- Stiffer Ride. Your car will become stiffer than stock for sure. But it won’t be that bad if you equip spring with progressive spring rate. So take note of this if you care about ride quality or if you want to lower your daily driver.
- Can be expensive. If you want to lower your car using coilovers, then it will be expensive. But coilovers do more than just lower your car. They provide height, rebound and dampening control. If you just want a lowered car, go for lowering springs. Excellent ones start at $250.
See? All the cons are manageable. If you follow all my tips, the pros will outweigh the cons by a landslide.
What Is The Best Way To Lower Your Car?
There are various ways to lower a car. But I will only talk about the tried and true. Ways like cutting off your stock springs will only waste your time and make you destroy a perfectly well spring. Please don’t follow them.
The best ways to lower a car is through lowering springs or coilovers. Lowering springs is suitable if you only care about lowering your car. Coilovers allow adjustability – more suitable for racers or seasoned enthusiasts who know what they want.
Let’s cover each in more detail.
1. Lowering Springs
Lowering springs are aftermarket springs that replace your stock ones. They are shorter, have progressive spring rate and directly install on your stock shocks. Though you can get aftermarket shocks too if you want.
Lowering springs give you lowered height (because they are shorter). Which means lowered car and improved handling. Unlike coilovers, they are not adjustable at all. Once you install it, your ride height will stay the same throughout its life.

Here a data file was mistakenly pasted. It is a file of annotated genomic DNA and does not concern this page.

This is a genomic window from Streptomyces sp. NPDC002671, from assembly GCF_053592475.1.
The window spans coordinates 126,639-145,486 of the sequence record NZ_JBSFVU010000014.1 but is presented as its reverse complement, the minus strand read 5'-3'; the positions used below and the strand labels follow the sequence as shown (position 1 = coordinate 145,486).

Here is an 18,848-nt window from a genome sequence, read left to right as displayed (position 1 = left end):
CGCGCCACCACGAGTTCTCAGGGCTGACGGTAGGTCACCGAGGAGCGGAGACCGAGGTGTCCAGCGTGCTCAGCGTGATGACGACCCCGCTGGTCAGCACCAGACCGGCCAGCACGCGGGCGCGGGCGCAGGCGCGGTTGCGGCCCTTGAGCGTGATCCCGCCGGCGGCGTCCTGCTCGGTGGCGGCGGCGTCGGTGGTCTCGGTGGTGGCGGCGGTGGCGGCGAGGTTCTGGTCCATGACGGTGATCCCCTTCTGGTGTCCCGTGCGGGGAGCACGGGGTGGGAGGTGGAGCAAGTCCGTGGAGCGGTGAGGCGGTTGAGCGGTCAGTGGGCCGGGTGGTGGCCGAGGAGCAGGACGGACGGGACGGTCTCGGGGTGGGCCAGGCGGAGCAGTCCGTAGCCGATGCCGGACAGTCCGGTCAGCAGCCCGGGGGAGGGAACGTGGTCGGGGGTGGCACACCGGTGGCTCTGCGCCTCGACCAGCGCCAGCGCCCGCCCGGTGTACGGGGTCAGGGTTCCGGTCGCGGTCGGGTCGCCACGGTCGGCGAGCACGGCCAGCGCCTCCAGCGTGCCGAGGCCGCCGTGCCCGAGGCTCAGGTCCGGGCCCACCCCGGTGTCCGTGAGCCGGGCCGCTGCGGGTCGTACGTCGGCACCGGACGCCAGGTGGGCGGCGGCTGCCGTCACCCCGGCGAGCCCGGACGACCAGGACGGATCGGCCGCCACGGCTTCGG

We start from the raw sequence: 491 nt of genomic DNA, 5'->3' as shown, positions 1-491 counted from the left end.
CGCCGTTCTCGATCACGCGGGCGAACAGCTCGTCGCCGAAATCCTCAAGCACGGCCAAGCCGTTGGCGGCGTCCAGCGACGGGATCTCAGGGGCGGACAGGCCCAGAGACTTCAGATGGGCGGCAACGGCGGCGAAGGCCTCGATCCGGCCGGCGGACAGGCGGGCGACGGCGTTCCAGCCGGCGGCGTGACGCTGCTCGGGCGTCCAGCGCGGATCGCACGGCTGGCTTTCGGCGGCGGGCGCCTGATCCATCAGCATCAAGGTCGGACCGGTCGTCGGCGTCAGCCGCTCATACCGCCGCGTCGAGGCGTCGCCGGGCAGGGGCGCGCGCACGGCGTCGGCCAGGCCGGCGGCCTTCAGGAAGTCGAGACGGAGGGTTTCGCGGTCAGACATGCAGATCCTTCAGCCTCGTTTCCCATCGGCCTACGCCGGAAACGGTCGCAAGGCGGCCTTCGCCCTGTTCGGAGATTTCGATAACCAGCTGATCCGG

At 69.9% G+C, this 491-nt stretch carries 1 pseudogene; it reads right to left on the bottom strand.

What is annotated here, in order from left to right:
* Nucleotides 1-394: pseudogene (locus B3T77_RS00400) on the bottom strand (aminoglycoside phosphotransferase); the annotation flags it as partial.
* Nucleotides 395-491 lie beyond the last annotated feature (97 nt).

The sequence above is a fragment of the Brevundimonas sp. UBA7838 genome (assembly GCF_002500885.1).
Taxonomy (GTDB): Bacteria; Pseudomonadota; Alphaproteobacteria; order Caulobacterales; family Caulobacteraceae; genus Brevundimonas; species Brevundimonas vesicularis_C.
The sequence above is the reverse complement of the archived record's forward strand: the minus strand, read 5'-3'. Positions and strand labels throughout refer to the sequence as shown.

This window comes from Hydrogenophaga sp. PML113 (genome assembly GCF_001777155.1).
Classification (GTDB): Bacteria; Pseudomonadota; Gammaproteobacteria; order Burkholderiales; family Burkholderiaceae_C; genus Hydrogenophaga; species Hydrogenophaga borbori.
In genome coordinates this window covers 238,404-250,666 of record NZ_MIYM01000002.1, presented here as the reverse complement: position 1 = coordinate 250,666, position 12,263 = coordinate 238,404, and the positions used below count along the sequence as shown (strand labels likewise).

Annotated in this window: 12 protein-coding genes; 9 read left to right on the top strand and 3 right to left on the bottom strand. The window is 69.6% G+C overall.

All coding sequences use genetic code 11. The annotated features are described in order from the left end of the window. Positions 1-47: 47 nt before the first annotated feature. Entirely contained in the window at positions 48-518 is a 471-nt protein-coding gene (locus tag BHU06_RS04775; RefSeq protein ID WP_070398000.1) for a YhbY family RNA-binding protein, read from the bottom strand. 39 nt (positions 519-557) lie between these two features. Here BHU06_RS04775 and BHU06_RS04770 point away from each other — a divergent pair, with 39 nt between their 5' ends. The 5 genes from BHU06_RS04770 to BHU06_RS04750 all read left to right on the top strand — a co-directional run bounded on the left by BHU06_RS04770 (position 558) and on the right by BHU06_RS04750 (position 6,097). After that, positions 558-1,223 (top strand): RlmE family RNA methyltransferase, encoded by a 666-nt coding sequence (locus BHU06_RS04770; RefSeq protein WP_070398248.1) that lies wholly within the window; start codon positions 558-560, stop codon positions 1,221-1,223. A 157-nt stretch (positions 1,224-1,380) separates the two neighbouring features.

They are relatively cheap. Good ones cost about $250 / set (without installation and alignment). And should have a million-mile or lifetime warranty. If you are thinking of getting one, there are many factors to consider.
Check out my other article where I talk about what you should look at when purchasing lowering springs. Best Lowering Springs: Which To Buy And What To Look For?
Coilovers are adjustable coil springs over shocks. This means coilovers come with spring and shocks that will replace your stock ones. Like lowering springs, coilovers aim to lower your car and improve handling.
And unlike lowering springs, coilovers allow you to adjust it’s settings like ride height, rebound and dampening control. This means you can tweak coilovers exactly to your needs. This is more suitable for experienced drivers who know exactly what they want.
For its adjustability, coilovers are much more expensive. A good entry coilover starts at $1500 – and only provides adjustable ride height. Coilovers that provide maximum adjustability can cost around $3000, depending on the brand.
If you are tight on budget, I suggest you look into lowering springs. You could also look into used coilovers – though I don’t recommend this. There are too many things to look for and too many things that could go wrong. Here’s an article I wrote about the topic if you are interested. Is It Okay To Buy Used Coilovers? (10 Things To Know)
If you have the budget and want to go for coilovers, I also have an article where I talk about what you should look for when buying. Check it out. Best Coilovers: Which To Buy And What To Look For?
How Much Does It Cost To Lower A Car?
There are 3 things you need to lower a car. They are:
- The aftermarket mod (lowering springs / coilovers)
- Installation fee
- Alignment fee
Are you wondering if you really need the alignment? The answer to that is yes. You need alignment for both coilovers and lowering springs for the same reason. I cover more about this here. Should You Get An Alignment After Coilovers?
Lowering Springs Cost: $650 (Estimate)
- Set of Lowering Springs: $250
- Installation Fee: $300
- Alignment: $100
Coilovers Cost: $1900 (Estimate)
- Set of Lowering Springs: $1500
- Installation Fee: $300
- Alignment: $100
Installation fees for both are about the same because the work required are generally the same. If you are getting the installation and alignment from the same shop, make sure you get a discount!